The Cure

The Cure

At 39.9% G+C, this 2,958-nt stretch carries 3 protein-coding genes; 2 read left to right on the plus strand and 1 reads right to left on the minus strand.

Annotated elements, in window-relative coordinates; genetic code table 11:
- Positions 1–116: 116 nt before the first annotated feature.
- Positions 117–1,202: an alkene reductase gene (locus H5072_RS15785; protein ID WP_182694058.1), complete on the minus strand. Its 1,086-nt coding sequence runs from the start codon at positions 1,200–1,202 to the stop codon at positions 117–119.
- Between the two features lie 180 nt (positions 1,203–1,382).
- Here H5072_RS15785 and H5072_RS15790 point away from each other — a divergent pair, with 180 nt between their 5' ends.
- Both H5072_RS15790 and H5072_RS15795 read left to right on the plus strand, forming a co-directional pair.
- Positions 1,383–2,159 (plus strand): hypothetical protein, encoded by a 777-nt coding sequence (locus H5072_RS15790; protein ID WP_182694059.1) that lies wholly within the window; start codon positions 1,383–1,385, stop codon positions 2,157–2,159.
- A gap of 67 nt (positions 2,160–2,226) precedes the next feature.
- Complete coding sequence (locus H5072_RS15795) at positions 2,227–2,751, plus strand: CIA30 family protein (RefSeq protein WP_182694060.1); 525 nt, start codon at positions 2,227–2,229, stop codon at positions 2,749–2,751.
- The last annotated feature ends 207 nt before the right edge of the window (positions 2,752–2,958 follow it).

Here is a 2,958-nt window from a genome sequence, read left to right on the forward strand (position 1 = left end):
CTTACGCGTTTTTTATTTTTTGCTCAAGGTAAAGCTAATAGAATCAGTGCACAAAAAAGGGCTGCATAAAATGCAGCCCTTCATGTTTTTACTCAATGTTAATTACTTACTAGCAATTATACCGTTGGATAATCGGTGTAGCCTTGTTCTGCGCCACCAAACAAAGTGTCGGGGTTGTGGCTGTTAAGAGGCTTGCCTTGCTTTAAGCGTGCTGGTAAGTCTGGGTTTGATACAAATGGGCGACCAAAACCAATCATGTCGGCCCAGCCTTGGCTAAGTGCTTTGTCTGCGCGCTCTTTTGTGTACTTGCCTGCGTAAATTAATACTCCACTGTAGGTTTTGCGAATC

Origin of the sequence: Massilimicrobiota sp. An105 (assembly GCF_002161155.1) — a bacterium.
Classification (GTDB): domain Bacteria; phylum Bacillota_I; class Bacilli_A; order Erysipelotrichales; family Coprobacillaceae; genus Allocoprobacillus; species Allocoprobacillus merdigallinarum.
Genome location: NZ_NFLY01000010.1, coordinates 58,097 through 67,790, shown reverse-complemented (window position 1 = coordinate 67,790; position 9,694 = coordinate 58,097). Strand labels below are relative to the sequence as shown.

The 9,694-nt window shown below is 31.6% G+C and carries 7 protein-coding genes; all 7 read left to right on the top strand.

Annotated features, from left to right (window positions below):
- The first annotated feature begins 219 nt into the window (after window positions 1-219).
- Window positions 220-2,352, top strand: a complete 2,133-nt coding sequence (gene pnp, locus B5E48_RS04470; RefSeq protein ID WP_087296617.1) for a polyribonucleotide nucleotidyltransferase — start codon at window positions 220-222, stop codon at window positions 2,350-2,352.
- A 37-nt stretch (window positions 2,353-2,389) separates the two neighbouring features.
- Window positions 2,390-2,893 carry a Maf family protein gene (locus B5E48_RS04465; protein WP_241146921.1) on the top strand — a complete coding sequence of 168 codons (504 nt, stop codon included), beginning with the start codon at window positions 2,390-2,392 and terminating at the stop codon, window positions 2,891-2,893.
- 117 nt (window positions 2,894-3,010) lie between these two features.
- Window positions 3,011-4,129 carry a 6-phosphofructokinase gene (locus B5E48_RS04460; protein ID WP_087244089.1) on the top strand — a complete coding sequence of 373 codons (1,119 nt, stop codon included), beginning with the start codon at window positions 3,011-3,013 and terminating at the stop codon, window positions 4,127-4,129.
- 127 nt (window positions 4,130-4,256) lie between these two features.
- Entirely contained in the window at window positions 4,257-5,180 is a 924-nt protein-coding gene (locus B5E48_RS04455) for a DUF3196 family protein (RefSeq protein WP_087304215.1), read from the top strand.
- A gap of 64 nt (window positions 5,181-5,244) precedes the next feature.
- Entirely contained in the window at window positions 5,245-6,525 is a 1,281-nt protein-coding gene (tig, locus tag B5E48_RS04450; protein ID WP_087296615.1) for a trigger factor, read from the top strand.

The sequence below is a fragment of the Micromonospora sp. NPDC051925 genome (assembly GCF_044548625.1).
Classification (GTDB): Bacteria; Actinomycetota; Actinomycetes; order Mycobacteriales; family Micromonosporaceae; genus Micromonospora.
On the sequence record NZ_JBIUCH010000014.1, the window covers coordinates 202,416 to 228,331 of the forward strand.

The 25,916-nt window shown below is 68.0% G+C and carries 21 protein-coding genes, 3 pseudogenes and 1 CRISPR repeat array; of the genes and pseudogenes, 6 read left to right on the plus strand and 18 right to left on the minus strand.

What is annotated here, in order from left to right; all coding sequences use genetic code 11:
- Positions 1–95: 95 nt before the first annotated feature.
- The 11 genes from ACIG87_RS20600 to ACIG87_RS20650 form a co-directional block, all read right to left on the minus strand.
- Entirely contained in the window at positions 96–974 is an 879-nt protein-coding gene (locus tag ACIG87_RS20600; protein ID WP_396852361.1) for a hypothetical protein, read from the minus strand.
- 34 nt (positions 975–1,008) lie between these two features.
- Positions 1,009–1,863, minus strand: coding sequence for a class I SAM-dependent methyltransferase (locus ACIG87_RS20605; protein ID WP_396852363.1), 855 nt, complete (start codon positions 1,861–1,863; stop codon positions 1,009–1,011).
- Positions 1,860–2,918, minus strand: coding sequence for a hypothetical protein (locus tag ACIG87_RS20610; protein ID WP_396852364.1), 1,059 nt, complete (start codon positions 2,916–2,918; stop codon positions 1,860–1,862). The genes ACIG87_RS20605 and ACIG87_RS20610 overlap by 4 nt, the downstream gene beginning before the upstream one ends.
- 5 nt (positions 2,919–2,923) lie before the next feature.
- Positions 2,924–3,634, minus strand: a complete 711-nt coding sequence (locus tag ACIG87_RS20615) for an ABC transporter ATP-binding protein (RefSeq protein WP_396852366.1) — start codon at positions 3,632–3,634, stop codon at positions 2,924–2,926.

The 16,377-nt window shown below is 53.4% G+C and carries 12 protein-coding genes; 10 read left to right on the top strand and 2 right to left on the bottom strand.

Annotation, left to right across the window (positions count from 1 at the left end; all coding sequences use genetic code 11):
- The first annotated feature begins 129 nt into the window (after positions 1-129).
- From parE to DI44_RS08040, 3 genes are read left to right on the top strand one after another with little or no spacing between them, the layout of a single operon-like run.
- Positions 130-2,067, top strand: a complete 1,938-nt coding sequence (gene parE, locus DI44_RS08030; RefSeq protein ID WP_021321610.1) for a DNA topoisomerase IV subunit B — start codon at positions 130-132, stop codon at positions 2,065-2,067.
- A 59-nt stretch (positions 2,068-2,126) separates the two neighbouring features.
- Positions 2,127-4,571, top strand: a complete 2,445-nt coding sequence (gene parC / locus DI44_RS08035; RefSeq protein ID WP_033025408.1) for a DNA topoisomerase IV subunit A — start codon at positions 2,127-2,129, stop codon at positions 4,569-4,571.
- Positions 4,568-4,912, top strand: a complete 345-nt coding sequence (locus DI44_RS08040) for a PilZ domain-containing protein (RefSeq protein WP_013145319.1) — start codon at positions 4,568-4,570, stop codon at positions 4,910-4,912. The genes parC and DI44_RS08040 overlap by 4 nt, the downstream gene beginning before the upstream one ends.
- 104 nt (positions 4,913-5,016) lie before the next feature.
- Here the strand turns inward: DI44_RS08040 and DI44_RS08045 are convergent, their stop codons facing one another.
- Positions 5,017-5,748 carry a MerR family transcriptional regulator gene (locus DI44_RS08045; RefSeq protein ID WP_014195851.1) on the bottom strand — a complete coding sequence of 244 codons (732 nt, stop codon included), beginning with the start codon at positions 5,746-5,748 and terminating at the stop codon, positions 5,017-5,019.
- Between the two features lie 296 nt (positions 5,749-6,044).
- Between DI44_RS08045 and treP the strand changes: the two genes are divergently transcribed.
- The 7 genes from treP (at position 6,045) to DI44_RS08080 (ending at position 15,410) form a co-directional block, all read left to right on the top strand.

Oddly enough for an album that bears the weight of being the first self-titled album from a band 25 years into their career, The Cure is not one of Robert Smith’s conceptual juggernauts. While the sound is still sweeping and grand – guitars and keyboards either come drenched in reverb and cathedral echo or with a hefty use of electronic manipulation – the songs do not entail the same epic doom of the band’s most cherished work. That isn’t to say Smith is either lighthearted or that the band lacks commitment. “Before Three,” “Us or Them“ and “Labyrinth“ spotlight the group’s trademark twisting melodies and emotionally inflated gnashing and belong in the band’s Hall of Pain as much as anything from other high-water marks as Pornography, Kiss Me, Kiss Me, Kiss Me, Disintegration and Bloodflowers. But coming from a guy who threatened to put an end to the group, well, there’s an unusually joyous bounce in his voice for a tune called “The End of the World.” It’s great fun, though it could make the faithful a little suspicious.

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